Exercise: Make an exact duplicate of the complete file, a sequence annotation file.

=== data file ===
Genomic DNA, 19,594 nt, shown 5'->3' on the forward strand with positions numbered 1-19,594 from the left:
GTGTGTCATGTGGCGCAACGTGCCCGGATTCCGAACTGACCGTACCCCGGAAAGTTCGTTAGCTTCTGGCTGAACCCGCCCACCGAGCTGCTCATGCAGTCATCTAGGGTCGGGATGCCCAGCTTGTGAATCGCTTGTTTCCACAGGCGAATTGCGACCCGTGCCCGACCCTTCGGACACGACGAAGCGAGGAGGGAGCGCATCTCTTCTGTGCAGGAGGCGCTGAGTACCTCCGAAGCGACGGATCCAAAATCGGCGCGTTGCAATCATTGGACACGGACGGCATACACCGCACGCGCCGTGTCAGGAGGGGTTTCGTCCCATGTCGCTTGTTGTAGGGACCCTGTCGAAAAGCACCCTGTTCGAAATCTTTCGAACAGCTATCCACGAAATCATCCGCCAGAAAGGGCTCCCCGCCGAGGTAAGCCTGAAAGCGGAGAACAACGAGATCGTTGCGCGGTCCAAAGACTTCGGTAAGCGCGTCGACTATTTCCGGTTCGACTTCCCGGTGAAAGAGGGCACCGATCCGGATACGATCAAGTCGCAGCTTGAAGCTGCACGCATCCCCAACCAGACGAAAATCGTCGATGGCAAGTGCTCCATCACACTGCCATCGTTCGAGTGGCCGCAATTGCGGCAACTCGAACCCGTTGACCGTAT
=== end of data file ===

Genomic DNA, 19,594 nt, shown 5'->3' on the forward strand with positions numbered 1-19,594 from the left:
GTGTGTCATGTGGCGCAACGTGCCCGGATTCCGAACTGACCGTACCCCGGAAAGTTCGTTAGCTTCTGGCTGAACCCGCCCACCGAGCTGCTCATGCAGTCATCTAGGGTCGGGATGCCCAGCTTGTGAATCGCTTGTTTCCACAGGCGAATTGCGACCCGTGCCCGACCCTTCGGACACGACGAAGCGAGGAGGGAGCGCATCTCTTCTGTGCAGGAGGCGCTGAGTACCTCCGAAGCGACGGATCCAAAATCGGCGCGTTGCAATCATTGGACACGGACGGCATACACCGCACGCGCCGTGTCAGGAGGGGTTTCGTCCCATGTCGCTTGTTGTAGGGACCCTGTCGAAAAGCACCCTGTTCGAAATCTTTCGAACAGCTATCCACGAAATCATCCGCCAGAAAGGGCTCCCCGCCGAGGTAAGCCTGAAAGCGGAGAACAACGAGATCGTTGCGCGGTCCAAAGACTTCGGTAAGCGCGTCGACTATTTCCGGTTCGACTTCCCGGTGAAAGAGGGCACCGATCCGGATACGATCAAGTCGCAGCTTGAAGCTGCACGCATCCCCAACCAGACGAAAATCGTCGATGGCAAGTGCTCCATCACACTGCCATCGTTCGAGTGGCCGCAATTGCGGCAACTCGAACCCGTTGACCGTAT